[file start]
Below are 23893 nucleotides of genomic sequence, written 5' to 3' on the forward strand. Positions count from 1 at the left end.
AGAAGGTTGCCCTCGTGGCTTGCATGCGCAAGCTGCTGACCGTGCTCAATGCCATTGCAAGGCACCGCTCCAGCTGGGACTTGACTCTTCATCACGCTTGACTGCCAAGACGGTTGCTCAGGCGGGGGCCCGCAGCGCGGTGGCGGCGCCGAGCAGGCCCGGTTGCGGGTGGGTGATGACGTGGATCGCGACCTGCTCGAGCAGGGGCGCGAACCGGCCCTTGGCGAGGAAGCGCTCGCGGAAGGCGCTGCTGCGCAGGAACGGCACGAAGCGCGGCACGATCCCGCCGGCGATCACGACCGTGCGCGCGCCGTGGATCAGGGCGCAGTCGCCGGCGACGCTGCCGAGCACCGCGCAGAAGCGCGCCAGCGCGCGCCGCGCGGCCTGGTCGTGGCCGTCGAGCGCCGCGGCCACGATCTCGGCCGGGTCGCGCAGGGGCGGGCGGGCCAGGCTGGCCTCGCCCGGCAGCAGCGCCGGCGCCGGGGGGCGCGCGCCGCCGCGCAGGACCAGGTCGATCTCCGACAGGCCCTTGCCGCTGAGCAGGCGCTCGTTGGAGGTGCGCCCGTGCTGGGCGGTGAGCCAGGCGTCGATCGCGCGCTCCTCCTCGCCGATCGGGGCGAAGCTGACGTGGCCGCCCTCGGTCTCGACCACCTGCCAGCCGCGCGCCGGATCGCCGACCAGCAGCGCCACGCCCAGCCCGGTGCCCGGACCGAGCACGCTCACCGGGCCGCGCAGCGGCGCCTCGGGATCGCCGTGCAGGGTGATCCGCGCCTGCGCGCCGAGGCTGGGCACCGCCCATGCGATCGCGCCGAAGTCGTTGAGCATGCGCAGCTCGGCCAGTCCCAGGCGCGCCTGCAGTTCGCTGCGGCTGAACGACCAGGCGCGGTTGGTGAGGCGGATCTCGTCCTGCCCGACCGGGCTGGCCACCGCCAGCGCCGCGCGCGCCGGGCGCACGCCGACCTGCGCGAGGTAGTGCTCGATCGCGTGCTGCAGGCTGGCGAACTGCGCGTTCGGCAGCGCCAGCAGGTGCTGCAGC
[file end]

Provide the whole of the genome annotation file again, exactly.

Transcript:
Below are 23893 nucleotides of genomic sequence, written 5' to 3' on the forward strand. Positions count from 1 at the left end.
AGAAGGTTGCCCTCGTGGCTTGCATGCGCAAGCTGCTGACCGTGCTCAATGCCATTGCAAGGCACCGCTCCAGCTGGGACTTGACTCTTCATCACGCTTGACTGCCAAGACGGTTGCTCAGGCGGGGGCCCGCAGCGCGGTGGCGGCGCCGAGCAGGCCCGGTTGCGGGTGGGTGATGACGTGGATCGCGACCTGCTCGAGCAGGGGCGCGAACCGGCCCTTGGCGAGGAAGCGCTCGCGGAAGGCGCTGCTGCGCAGGAACGGCACGAAGCGCGGCACGATCCCGCCGGCGATCACGACCGTGCGCGCGCCGTGGATCAGGGCGCAGTCGCCGGCGACGCTGCCGAGCACCGCGCAGAAGCGCGCCAGCGCGCGCCGCGCGGCCTGGTCGTGGCCGTCGAGCGCCGCGGCCACGATCTCGGCCGGGTCGCGCAGGGGCGGGCGGGCCAGGCTGGCCTCGCCCGGCAGCAGCGCCGGCGCCGGGGGGCGCGCGCCGCCGCGCAGGACCAGGTCGATCTCCGACAGGCCCTTGCCGCTGAGCAGGCGCTCGTTGGAGGTGCGCCCGTGCTGGGCGGTGAGCCAGGCGTCGATCGCGCGCTCCTCCTCGCCGATCGGGGCGAAGCTGACGTGGCCGCCCTCGGTCTCGACCACCTGCCAGCCGCGCGCCGGATCGCCGACCAGCAGCGCCACGCCCAGCCCGGTGCCCGGACCGAGCACGCTCACCGGGCCGCGCAGCGGCGCCTCGGGATCGCCGTGCAGGGTGATCCGCGCCTGCGCGCCGAGGCTGGGCACCGCCCATGCGATCGCGCCGAAGTCGTTGAGCATGCGCAGCTCGGCCAGTCCCAGGCGCGCCTGCAGTTCGCTGCGGCTGAACGACCAGGCGCGGTTGGTGAGGCGGATCTCGTCCTGCCCGACCGGGCTGGCCACCGCCAGCGCCGCGCGCGCCGGGCGCACGCCGACCTGCGCGAGGTAGTGCTCGATCGCGTGCTGCAGGCTGGCGAACTGCGCGTTCGGCAGCGCCAGCAGGTGCTGCAGC